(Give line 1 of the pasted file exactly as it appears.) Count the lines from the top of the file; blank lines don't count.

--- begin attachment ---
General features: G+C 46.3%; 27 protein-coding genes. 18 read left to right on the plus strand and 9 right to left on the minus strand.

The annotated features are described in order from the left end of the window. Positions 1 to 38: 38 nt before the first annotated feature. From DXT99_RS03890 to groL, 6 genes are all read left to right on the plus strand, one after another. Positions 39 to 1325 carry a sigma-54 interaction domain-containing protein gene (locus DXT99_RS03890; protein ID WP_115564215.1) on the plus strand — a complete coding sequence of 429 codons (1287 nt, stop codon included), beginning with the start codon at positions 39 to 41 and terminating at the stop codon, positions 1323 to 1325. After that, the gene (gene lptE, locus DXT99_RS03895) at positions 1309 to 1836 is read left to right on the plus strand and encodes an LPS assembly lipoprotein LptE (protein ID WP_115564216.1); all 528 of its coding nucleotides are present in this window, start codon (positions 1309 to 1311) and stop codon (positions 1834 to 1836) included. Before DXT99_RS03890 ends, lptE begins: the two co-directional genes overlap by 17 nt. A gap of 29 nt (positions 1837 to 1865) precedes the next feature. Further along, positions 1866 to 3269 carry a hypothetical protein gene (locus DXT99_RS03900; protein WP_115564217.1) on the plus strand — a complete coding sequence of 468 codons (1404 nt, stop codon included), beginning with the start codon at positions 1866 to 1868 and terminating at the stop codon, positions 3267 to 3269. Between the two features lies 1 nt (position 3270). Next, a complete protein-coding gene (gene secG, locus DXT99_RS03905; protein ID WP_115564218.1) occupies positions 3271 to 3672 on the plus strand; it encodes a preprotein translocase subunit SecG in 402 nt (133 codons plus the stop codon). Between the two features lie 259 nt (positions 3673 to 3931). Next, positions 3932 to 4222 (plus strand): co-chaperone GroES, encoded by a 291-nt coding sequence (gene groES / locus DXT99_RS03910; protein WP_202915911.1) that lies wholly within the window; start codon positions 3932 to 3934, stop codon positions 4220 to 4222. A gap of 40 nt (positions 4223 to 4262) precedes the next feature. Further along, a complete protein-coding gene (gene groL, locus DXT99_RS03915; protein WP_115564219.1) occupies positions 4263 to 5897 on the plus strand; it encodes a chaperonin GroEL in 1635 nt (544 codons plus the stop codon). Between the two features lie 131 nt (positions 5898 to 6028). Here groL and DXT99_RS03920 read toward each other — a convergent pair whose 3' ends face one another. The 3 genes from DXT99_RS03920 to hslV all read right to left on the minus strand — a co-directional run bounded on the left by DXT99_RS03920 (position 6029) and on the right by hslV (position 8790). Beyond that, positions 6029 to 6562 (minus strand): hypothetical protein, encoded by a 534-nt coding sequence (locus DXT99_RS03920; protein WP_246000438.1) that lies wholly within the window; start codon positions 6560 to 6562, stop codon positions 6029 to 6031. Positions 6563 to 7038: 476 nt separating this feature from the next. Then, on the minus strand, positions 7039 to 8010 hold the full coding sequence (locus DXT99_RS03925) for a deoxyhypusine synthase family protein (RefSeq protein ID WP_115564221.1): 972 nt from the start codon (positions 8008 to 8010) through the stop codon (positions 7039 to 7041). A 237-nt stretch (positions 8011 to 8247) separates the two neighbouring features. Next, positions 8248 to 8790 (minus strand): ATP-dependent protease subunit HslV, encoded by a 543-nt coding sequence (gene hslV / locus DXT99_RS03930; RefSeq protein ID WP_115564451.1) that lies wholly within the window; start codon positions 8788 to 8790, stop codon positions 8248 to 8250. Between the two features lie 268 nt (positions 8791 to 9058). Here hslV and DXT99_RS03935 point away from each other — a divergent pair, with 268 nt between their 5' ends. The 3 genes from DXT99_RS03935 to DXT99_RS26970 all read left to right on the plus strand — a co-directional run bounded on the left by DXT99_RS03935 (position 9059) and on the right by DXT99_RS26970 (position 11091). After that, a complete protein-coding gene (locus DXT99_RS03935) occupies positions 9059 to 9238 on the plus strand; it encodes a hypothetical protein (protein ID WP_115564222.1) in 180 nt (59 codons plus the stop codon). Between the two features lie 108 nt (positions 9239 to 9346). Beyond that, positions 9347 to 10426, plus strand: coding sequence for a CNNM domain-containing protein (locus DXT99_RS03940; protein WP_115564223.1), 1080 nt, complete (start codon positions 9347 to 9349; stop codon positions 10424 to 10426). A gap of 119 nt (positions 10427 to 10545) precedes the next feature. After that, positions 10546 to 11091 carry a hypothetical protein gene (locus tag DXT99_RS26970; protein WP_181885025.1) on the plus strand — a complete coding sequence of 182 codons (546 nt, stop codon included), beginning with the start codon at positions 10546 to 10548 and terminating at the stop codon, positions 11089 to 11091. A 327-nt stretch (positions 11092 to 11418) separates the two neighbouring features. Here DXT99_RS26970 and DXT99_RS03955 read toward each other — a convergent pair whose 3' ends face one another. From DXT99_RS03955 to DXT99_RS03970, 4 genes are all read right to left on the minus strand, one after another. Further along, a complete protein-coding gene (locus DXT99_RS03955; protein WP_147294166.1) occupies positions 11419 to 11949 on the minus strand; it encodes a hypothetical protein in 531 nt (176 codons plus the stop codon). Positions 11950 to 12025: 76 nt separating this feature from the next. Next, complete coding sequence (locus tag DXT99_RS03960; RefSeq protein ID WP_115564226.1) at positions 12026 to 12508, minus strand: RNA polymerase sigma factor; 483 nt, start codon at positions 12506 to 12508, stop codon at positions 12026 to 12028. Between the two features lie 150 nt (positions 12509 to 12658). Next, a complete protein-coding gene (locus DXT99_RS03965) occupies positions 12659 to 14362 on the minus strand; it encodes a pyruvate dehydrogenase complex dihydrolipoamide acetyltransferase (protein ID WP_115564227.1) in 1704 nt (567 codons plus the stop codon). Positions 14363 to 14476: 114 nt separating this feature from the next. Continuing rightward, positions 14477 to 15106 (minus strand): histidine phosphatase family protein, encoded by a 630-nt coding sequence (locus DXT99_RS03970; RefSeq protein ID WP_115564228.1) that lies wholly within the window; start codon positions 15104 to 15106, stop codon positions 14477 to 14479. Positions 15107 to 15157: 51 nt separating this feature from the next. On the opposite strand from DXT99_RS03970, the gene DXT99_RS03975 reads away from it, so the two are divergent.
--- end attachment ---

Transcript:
General features: G+C 46.3%; 27 protein-coding genes. 18 read left to right on the plus strand and 9 right to left on the minus strand.